Bearish Engulfing

This is a very strong pattern if it occurs after a bullish tendency. This occurs when a small bullish candle is completely engulfed by the real body of the next bearish candle.

Evening Star

This pattern shows a probable top, formed by the Star (middle candle) and confirmed by a bearish candle. The star’s color is irrelevant.

Bearish Doji Star

This pattern signals a bearish tendency after an unidentified period, therefore, it needs to be confirmed by another bearish pattern, like the Evening Star.

Shooting Star

This pattern suggests a small reversal when it occurs after a bullish period. It must be confirmed by a long bullish candle and by a bearish candle where the close price is close to the low.

3. Reversal Candlestick Patterns

Means that in the next period (for example, day) the prices will change direction. All of the reversal patterns are dependent on the confirmation of the previous. Therefore, this is just the first warning that a reversal might be on the way.

Long-Legged Doji

When the lower shadows as well as previous shadows are long and of the same size, and the open price is equal to the close price, we have a classic signal of a reversal point.

Dragon-fly Doji

Formed when the open price and the close price are equal and very close to the high, while the low stays distant, generating a long lower shadow. It can happen that the upper shadow might not even exist, which is also a reversal pattern.

Gravestone Doji

Similar to the Dragon-fly, it forms when the open price is equal to the close price and the lower shadow is very small or inexistent. Like the other candlesticks shown in this section, the Gravestone Doji can show up after a bullish or bearish tendency, always indicating a reversal.

Star

A star indicates a reversal. Notice that the candle’s real body are of the same kind, bullish or bearish, and the reversal occurs toe the side that is opposite to the type of candle.

Doji Star

Occurs after an unidentified period and also indicates a reversal.

3. Neutral Candlestick Patterns

Neutral candlestick patterns can indicate a reversal or a continuous tendency, either in a bullish or bearish period.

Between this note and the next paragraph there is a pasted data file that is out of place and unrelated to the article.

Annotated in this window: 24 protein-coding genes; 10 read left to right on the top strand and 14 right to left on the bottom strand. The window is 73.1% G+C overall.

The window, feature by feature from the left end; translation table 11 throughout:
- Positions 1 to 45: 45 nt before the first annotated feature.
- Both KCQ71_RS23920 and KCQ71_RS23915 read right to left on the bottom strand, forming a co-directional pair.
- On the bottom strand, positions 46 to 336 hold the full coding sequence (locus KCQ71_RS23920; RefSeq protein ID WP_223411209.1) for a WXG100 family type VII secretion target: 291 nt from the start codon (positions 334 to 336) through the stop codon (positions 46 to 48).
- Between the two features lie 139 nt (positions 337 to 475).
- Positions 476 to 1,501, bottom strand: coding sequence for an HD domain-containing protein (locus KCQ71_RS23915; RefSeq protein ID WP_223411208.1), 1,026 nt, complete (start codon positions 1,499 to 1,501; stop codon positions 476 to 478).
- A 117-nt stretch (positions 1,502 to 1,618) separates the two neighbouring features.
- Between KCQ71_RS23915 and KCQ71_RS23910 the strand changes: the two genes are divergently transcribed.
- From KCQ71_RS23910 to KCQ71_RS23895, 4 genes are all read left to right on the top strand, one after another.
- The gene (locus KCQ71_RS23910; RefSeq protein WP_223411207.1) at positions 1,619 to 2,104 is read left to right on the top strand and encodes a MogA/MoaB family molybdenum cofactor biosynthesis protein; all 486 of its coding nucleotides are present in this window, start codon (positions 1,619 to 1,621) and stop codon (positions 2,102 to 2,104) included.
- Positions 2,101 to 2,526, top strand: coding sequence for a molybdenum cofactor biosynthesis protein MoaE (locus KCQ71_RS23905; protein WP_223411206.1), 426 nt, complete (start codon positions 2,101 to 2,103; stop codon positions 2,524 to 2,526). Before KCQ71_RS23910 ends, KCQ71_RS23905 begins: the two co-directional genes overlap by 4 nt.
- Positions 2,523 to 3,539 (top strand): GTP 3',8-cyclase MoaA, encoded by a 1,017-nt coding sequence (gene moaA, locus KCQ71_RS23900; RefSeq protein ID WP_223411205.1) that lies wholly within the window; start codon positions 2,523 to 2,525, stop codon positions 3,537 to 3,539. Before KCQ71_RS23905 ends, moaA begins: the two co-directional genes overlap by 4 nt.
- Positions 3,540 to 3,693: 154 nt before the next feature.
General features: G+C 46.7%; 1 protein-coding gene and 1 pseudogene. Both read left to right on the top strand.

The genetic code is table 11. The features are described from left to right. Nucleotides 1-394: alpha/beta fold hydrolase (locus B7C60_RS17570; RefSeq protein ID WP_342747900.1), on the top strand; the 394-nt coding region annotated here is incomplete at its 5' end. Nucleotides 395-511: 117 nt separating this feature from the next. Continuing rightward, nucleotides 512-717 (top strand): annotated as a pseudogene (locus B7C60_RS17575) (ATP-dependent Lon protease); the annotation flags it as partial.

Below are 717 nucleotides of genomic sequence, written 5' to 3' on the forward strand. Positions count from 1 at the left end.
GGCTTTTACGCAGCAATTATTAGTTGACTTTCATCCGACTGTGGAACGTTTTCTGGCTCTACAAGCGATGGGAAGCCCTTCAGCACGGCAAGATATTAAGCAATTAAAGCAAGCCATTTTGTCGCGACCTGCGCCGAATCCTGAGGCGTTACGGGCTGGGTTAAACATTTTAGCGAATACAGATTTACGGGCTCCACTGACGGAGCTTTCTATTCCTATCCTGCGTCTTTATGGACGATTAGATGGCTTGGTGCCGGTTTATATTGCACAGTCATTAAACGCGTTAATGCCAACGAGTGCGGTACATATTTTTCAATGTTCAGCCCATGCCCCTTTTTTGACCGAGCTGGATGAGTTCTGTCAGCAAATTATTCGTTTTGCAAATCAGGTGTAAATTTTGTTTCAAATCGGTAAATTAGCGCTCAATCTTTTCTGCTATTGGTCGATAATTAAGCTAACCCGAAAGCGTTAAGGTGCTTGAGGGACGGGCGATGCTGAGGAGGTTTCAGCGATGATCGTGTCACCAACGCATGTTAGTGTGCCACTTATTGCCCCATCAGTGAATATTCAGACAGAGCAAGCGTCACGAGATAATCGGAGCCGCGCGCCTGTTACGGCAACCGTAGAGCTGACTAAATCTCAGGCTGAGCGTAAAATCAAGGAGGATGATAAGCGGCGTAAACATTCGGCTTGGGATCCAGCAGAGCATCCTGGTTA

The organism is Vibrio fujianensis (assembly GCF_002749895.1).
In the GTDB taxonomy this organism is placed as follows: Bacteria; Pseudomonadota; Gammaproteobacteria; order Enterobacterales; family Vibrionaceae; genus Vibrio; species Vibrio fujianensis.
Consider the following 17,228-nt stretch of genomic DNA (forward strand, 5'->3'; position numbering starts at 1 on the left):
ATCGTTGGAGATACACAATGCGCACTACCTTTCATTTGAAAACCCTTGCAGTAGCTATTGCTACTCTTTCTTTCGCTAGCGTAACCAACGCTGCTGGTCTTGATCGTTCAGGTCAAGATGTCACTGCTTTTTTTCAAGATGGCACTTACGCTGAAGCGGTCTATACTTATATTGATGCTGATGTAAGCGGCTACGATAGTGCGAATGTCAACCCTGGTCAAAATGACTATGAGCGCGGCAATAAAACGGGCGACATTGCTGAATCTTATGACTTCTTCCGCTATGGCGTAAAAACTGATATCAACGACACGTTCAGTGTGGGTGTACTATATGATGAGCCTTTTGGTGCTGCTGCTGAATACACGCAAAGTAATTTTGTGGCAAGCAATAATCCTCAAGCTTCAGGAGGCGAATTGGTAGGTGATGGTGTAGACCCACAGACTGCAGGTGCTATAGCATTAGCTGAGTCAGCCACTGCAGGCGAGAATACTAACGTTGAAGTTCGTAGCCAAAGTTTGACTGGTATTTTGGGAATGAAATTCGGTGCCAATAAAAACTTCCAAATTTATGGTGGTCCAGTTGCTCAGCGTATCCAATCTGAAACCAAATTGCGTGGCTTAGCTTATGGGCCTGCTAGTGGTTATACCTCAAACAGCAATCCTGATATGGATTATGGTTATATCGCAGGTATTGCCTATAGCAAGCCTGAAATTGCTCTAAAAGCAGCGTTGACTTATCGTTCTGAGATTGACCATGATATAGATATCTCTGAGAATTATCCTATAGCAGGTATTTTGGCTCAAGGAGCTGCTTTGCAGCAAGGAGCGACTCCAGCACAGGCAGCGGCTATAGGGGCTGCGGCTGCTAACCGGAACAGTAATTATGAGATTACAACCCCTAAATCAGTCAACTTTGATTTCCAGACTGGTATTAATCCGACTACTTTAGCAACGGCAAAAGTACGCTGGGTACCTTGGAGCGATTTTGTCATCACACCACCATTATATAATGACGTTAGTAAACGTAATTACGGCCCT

Spinning Tops

A pattern of continuity where the real body is small in relation to its entire size. When this pattern is identified, wait for the next signal.

Double Doji

A pattern of indecision that can show up among other patterns. This happens when it’s a duplicate, called Double Doji, it’s usually very strong, provoking a bullish or bearish momentum, as long as the previous tendency is well defined.

Harami

The Harami pattern has its name because the second candle is completely engulfed by the first candle. Indicates a weakening in the current tendency, and can become a reversal sign. Attention, because it doesn’t necessarily indicates a reversal. It works in bullish and bearish tendencies. The bearish pattern has the first bullish candle (green) and the bullish  pattern has the first bearish candle (red).

Harami Cross

Has the same interpretation as the Harami, though much stronger. It also shows up in bullish or bearish tendencies and is related closely to a reversal than the Harami.

Trading Candlestick Patterns

Candlestick patterns may sound confusing as they can be quite complex and many times difficult to correctly identify them on a graph.

For this reason, we rely on advanced artificial intelligence to recognize these patterns, and test future outcomes on decades of historical market data. Thus removing the human error of inconsistency and emotions when deciding to pull the trigger on a trade.

You can also use this incredible technology, completely automated and done-for-you, with candlestick patterns that are recognized and trading signals that are precise and that occur daily.

You can try for free here!